Cherington confident about Red Sox's rotation

Cherington confident about Red Sox's rotation

Cherington confident about Red Sox's rotation
BOSTON -- The Boston Baseball Writers' Association of America dinner, which took place Thursday night, is always the first hint that Spring Training is finally in the not-too-distant future. And when it comes to the 2012 Red Sox, it was also a reminder that the team has far less certainty with regard to the starting rotation than in years past.

Get ready for Camp Competition in Fort Myers, Fla.

Josh Beckett, Jon Lester and Clay Buchholz are the givens. Daniel Bard will try to make the transition to starting pitcher, but the club is still open to keeping him in the bullpen.

The fifth spot? It could be filled by anyone from Vicente Padilla to Aaron Cook to Carlos Silva to Alfredo Aceves.

Do the Red Sox have enough pitching to compete in the American League East?

"I think we have more questions right now than Tampa Bay and New York, for example," said general manager Ben Cherington. "There's probably less competition for the rotation on those two teams. The Yankees made some moves to strengthen their rotation. Tampa Bay has had a strong rotation. Ultimately, the answer will be written on the field."

Even though he doesn't necessarily know who all the quality innings will come from, Cherington is confident he's assembled enough depth to enable some people to step up.

"Well, we've done a lot of math on that, trying to add it up," Cherington said. "It'd be nice, I suppose, to have five perfectly healthy guys that you knew for sure would give you 200 innings every year. I'm not sure we've ever had that, and this year's no different. As I said, we feel really good about the front of the rotation. We feel like we have a collection of guys that can win jobs and help us and fill spots.

"We feel confident that both Bard and Aceves are capable of doing it. That's not to say they'll both definitely be in the rotation, but they're both capable and they'll be coming to Spring Training as starters. We've got other options, and we'll keep our eyes open as we get closer to Spring Training or even into Spring Training if there are ways to strengthen the rotation."

There's always the chance Cherington could make another move that would free up enough payroll to bring in another proven starter -- like a Roy Oswalt. But at this stage, it doesn't seem like there will be any big changes before pitchers and catchers report to camp on Feb. 19.

"If Spring Training were to start tomorrow, we'd feel good about where we are and [we'd be] ready to put the team together," said Cherington. "We think we have a lot of options to fill our pitching staff. There will be competition in camp, obviously, both in the rotation and in the bullpen. We think we have some options.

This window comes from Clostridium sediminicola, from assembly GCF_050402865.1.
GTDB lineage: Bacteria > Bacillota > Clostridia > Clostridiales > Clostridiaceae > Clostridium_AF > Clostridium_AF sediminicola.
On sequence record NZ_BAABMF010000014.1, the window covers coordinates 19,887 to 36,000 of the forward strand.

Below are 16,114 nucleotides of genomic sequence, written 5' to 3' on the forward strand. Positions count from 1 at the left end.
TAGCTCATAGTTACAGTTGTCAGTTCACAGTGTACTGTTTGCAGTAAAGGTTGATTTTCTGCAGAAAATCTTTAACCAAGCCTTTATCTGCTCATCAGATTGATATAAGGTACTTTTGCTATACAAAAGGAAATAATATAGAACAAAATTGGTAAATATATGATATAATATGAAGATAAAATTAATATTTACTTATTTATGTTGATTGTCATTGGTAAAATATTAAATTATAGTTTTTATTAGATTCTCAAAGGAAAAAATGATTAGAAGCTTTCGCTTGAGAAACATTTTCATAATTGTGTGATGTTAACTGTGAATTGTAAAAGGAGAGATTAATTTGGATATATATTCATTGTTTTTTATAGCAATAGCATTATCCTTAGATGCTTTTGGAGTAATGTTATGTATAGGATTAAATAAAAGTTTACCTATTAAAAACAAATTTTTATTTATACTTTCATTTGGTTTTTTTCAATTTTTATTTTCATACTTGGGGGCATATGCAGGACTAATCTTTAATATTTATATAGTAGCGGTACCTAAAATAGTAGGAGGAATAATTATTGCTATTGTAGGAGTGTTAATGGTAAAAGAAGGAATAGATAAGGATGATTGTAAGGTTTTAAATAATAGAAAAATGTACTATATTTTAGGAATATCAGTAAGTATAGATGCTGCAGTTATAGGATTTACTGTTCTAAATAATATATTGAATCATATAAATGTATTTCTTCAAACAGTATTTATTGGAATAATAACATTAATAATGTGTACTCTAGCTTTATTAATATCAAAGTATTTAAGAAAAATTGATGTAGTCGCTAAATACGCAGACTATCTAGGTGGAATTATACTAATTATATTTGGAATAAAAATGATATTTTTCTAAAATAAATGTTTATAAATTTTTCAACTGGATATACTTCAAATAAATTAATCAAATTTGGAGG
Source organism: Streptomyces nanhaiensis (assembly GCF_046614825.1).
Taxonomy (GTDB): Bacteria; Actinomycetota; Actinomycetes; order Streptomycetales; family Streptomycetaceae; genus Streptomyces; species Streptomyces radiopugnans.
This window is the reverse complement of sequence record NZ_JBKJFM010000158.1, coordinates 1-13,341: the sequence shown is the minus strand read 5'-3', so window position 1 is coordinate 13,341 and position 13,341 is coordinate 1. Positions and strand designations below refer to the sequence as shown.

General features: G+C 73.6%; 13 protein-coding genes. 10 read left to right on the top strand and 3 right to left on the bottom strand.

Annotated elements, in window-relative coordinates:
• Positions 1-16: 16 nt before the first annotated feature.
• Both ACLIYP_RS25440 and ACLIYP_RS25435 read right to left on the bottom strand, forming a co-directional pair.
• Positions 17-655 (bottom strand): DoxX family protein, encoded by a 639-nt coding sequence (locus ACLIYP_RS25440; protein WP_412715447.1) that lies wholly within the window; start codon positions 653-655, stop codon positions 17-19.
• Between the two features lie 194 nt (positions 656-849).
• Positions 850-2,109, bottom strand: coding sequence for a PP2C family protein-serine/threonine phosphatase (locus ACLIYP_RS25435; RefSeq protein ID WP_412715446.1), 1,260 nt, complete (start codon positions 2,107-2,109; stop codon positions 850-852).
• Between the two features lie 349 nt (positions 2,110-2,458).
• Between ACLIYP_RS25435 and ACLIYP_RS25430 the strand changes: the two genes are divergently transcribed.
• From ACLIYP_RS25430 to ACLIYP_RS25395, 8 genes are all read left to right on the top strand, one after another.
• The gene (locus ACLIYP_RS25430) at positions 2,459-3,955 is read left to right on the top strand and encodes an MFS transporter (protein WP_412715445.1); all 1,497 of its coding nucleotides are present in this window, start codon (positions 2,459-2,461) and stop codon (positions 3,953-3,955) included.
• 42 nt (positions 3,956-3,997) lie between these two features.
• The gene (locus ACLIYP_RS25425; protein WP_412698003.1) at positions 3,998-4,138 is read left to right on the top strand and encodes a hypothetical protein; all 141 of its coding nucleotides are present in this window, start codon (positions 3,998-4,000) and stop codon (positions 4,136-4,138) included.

"We had some internal options; we've added to those. We feel we're going to have enough depth on the position player side to figure out whatever we need to do there and perhaps protect against [Carl] Crawford not quite being ready on Opening Day. We'll see on that note. That said, Spring Training doesn't start tomorrow. We have our eyes open. If there's ways to improve the team between now and Feb. 19, we'll do that -- or after the 19th. We feel pretty good about where we are."

The best teams are not always the clubs that look the best on paper in January of February. Just look at the 2011 Red Sox, who went into last season looking like world beaters and missed the postseason altogether.

"There have been very recent examples of teams that looked like they were going to be struggling for depth at this point in the offseason, and [they] found some ways to put it together and did a good job buying low on some guys, and they figured it out," Cherington said. "Certainly, the personnel is a huge part of it. The names on the roster and the pedigree and all that is critical.

"I think the element that doesn't get talked about as much is the infrastructure ... [and] what we're doing to help our guys once they're out there, before they're out there. To help them get out there and help them succeed when they are out there, so our coaching staff is going to be challenged this spring in ways they haven't been in some recent years.

"Whenever there's competition and uncertainty, the coaches have more of a challenge, and we know they're up for that challenge. And again, like I said, we'll keep our eyes open if there's ways to protect the team more between now and not just Spring Training, but even Opening Day."

Ian Browne is a reporter for MLB.com. Read his blog, Brownie Points, and follow him on Twitter @IanMBrowne. This story was not subject to the approval of Major League Baseball or its clubs.